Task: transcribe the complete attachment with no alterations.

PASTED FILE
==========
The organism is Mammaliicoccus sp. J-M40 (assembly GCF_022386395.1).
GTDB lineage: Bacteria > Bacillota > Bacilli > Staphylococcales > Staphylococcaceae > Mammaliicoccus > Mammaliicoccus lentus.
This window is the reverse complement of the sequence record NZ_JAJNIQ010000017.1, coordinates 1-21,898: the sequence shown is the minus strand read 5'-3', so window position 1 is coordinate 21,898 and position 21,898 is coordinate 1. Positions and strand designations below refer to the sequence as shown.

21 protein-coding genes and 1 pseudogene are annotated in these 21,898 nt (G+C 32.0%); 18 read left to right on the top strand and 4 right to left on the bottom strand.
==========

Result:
The organism is Mammaliicoccus sp. J-M40 (assembly GCF_022386395.1).
GTDB lineage: Bacteria > Bacillota > Bacilli > Staphylococcales > Staphylococcaceae > Mammaliicoccus > Mammaliicoccus lentus.
This window is the reverse complement of the sequence record NZ_JAJNIQ010000017.1, coordinates 1-21,898: the sequence shown is the minus strand read 5'-3', so window position 1 is coordinate 21,898 and position 21,898 is coordinate 1. Positions and strand designations below refer to the sequence as shown.

21 protein-coding genes and 1 pseudogene are annotated in these 21,898 nt (G+C 32.0%); 18 read left to right on the top strand and 4 right to left on the bottom strand.